The ‘original’ presets found in God of War and Horizon were very useful – they showed PC users where the original versions made their performance vs fidelity trade-offs and then allowed users to tweak from there. Fidelity, Performance and Performance RT selectable presets would’ve been very welcome here in the PC port. Still, on a Ryzen 5 3600 PC armed with an RTX 2060 Super, optimised settings gives you a 43 percent performance boost in the taxing Times Square – and as we may well be CPU limited there, the actual improvement may be higher still, depending on the balance of your rig.
We’ve discussed optimised settings based on a good ‘entry level’ RT capable GPU – the RTX 2060 Super – but what about GTX 1060 and the RX 580, Nvidia and AMDs’ most populous GPUs? Per our previous article, we had severe issues with these before the last patch but the situation has improved. It’s the city traversal that causes problems and I’d recommend a 60 frames per second frame-rate cap, with dynamic resolution scaling engaged. The GTX 1060 gets you a mostly locked 60fps, with occasional dips down to the mid-50s and a worst case scenario I’ve seen of around 49fps. The RX 580 is faster – add 5-6fps to the tally there.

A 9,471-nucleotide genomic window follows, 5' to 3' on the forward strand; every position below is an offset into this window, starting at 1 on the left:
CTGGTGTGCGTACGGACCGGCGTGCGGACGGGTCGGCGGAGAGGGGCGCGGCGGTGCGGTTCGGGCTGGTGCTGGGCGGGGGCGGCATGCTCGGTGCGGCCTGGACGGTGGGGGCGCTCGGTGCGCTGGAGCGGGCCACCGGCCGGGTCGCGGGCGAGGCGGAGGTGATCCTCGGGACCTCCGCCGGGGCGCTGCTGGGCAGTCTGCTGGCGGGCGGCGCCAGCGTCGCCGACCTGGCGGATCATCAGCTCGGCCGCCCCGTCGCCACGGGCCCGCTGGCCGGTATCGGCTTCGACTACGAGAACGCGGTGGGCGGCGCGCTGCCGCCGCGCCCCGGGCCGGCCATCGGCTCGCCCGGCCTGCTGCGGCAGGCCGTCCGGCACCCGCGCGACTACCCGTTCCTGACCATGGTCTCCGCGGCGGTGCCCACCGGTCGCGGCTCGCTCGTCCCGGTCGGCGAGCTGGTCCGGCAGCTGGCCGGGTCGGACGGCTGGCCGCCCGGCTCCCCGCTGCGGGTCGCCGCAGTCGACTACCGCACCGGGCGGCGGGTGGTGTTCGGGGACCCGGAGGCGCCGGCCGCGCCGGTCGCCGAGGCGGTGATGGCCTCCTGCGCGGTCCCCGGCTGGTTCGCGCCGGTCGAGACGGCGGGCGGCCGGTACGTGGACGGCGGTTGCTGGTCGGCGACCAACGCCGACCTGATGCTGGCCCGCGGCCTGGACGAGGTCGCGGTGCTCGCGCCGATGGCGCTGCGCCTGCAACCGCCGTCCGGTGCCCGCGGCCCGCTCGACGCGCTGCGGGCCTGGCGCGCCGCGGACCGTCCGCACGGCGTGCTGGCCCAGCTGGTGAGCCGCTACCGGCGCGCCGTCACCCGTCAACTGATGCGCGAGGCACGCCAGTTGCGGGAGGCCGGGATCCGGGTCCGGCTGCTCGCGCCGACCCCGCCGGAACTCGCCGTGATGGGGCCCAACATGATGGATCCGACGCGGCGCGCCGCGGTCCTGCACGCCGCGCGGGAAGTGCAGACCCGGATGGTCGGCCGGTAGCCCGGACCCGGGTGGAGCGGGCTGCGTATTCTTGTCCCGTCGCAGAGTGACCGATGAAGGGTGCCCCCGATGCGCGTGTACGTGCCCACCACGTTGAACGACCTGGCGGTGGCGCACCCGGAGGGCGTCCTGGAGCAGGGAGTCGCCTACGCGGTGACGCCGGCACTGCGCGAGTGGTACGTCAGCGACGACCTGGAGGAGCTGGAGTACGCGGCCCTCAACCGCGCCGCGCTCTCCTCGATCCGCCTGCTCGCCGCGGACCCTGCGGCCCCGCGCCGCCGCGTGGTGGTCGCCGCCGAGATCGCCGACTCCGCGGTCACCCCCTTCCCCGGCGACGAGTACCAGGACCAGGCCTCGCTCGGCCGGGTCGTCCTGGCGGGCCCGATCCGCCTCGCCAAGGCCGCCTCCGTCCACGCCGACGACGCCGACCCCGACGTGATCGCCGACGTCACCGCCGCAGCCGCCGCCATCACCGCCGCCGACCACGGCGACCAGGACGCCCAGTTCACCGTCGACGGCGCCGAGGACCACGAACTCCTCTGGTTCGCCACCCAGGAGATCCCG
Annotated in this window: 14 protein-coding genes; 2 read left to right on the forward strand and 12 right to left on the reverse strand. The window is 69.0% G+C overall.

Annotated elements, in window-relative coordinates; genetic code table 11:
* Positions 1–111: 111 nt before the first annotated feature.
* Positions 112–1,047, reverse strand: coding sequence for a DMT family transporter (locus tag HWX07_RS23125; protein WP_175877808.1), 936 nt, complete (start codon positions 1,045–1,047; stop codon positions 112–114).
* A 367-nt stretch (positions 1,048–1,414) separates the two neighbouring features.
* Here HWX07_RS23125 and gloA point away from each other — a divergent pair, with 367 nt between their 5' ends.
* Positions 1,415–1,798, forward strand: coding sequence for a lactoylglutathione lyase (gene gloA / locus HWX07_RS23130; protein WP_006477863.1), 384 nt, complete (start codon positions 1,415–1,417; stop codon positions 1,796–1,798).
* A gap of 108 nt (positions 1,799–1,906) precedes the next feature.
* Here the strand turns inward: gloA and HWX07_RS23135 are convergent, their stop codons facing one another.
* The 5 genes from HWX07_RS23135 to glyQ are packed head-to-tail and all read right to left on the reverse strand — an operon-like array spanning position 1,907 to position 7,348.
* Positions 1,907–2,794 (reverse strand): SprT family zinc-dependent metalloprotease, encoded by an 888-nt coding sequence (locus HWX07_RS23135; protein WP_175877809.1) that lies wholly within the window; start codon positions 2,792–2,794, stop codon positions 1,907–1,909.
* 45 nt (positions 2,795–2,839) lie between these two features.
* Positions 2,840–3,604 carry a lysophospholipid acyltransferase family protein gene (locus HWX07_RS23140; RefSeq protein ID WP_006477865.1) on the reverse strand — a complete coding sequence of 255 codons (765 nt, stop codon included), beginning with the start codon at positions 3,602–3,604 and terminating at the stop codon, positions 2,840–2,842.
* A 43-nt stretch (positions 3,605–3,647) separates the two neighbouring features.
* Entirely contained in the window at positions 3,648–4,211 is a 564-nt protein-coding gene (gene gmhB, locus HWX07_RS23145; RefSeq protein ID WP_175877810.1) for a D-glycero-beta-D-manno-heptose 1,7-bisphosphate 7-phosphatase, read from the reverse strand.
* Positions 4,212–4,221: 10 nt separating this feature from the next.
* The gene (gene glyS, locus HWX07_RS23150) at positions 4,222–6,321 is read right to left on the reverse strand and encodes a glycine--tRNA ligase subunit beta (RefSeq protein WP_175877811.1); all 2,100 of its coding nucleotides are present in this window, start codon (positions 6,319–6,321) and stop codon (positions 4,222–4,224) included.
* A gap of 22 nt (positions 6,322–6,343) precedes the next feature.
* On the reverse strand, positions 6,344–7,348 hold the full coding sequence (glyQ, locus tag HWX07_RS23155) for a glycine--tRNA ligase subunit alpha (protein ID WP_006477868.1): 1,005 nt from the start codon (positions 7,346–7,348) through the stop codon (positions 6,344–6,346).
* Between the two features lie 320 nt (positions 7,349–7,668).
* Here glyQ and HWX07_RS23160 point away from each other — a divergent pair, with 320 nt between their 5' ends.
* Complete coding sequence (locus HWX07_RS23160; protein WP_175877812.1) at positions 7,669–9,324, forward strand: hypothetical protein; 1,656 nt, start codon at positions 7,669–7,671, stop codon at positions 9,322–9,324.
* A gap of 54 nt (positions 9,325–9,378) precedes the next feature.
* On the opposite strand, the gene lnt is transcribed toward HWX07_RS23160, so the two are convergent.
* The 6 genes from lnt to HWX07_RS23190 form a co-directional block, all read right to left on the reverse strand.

Overall, it’s solid enough at high settings, but lowering presets won’t do much to improve remaining stutter – this is something Nixxes needs to look at. I found that moving up to GTX 1660 Ti gave a rock-solid 60fps. Recommended settings for Steam Deck? Stick with optimised settings but drop hair quality to medium and texture filtering to 4x. Cap to 30fps via the system limiter (not even very low settings will allow for a locked 40fps) but to be honest, dropping all high settings to medium bar texture quality saves a lot of performance and still looks superb on the handheld screen.